Lauren McKenzie, now 11 years-old. Her mother, Tara McKenzie, submitted these photos. “I recall getting so much hope and relief from seeing ‘before & after’ photos of former premature babies when we were in the NICU when Lauren was born,” said Tara McKenzie.
McKenzie continues, “Our daughter was born 6.5 weeks early and was in the University of Michigan NICU for 10 days. She was released to home care with oxygen for 6 weeks. She weighed 5 pounds and gave us quite a scare. But she thrived and is now at the 99 percentile for height and is a competitive swimmer.”
Infant mortality is unacceptably high in many places within the United States. One of these places is Michigan. There are only 11 states where a baby is more likely to die before their first birthday.
Within Michigan there are even cities with infant mortality rates higher than several under-developed countries.
We know that babies born too early or too small are more likely to be beset with complications after birth and less likely to survive, but there is much more to the phenomenon.
We invite you to share a story about a baby that was too small or too early or about infant loss as part of our coverage of infant mortality.
Share your story here. We will post stories here and on the State of Opportunity website.
Tyler Phillip was stillborn January 14, 2004 at 30 weeks. At my eight month appointment the doctor was unable to hear a heartbeat so he sent me for an ultrasound.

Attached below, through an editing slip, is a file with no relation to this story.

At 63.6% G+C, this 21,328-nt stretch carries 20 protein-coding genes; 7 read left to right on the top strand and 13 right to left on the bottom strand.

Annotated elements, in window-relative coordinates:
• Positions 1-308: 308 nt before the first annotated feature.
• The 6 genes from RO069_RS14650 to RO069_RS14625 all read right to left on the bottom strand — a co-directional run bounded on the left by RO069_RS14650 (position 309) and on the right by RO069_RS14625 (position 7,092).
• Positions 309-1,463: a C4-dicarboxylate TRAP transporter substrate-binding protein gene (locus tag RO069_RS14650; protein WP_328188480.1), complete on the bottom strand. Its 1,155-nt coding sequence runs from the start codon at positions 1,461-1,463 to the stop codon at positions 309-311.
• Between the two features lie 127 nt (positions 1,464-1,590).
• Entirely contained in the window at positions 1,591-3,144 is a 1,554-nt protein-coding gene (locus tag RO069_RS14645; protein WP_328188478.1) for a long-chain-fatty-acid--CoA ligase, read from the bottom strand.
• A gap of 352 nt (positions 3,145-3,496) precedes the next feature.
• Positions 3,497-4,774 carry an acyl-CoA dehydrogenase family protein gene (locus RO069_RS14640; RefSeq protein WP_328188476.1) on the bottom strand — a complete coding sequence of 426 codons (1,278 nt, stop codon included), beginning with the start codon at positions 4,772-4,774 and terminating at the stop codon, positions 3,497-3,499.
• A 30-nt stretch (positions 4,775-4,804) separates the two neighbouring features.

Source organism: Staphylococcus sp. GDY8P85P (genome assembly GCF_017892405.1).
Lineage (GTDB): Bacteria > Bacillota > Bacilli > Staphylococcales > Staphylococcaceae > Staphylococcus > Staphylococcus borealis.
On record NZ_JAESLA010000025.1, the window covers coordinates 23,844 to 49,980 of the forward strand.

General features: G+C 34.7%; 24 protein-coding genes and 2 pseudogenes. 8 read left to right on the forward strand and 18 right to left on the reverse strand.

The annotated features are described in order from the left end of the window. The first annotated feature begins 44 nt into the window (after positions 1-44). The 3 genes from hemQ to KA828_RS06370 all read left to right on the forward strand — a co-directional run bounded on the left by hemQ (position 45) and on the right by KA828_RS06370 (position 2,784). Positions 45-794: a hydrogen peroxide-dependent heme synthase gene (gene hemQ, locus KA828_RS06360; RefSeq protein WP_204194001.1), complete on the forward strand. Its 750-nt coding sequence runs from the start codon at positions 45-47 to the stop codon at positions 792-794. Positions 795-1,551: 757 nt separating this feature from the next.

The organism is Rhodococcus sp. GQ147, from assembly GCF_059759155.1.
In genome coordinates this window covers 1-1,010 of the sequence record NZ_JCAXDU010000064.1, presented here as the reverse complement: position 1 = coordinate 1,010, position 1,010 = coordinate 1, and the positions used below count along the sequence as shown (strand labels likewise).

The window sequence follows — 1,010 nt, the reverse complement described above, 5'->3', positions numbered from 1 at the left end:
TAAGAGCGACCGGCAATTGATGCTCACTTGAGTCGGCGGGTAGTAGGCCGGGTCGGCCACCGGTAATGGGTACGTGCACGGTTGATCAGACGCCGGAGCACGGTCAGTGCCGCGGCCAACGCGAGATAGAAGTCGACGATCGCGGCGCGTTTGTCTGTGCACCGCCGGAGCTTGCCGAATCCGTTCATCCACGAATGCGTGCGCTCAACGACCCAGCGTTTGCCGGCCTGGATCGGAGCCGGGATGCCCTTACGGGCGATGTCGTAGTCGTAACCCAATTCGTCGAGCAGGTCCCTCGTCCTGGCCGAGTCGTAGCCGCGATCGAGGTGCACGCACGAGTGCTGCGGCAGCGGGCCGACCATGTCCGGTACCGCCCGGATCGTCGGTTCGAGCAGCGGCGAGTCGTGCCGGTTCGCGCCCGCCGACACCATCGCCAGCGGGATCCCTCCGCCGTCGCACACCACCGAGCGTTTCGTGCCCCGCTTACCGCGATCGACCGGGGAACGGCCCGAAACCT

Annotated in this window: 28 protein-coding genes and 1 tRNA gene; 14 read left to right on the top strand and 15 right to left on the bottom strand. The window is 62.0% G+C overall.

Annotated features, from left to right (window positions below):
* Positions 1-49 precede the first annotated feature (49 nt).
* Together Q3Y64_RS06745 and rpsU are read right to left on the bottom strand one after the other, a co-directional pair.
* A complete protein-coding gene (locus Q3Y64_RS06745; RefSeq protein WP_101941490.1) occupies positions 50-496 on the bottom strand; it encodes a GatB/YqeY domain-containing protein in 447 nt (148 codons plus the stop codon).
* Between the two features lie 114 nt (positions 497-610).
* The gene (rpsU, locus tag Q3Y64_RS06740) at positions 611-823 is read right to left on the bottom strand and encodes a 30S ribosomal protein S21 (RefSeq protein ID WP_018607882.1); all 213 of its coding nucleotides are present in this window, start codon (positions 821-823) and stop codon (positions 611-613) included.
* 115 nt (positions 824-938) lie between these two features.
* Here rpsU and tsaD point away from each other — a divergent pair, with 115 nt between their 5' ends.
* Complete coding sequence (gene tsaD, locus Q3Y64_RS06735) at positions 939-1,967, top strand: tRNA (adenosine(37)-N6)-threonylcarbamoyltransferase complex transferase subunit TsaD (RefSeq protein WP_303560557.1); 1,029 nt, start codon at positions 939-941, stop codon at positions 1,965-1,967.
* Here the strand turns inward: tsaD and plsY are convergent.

There was no heartbeat at that time, and I would have to give birth the next day. He was born weighing 1 pound and 1 ounce. I had to demand an autopsy because it was not protocol to do one. The autopsy revealed a blood clot in the placenta.
I had no idea this could even happen.
I was living in Greenville, Michigan at the time. Because it was such a small community, there weren’t any options for me to talk to other parents or even attend grief groups. There were a few things I was given by the hospital but none of them were local, just online.
One thing I noted was how no one - not even my best friend and my husband at the time - could talk about it with me.
Now I know of many places for support but I really think hospitals can do a much better job of helping parents who suffer a loss.
My husband and I divorced - over the loss of our son and a few other things - and I moved to Ann Arbor for a job. A few months after that I read an article about a blood clotting disorder called Factor V Leiden. It mainly affects white women of European descent, is a genetic mutation, and can result in mild to severe blood clots.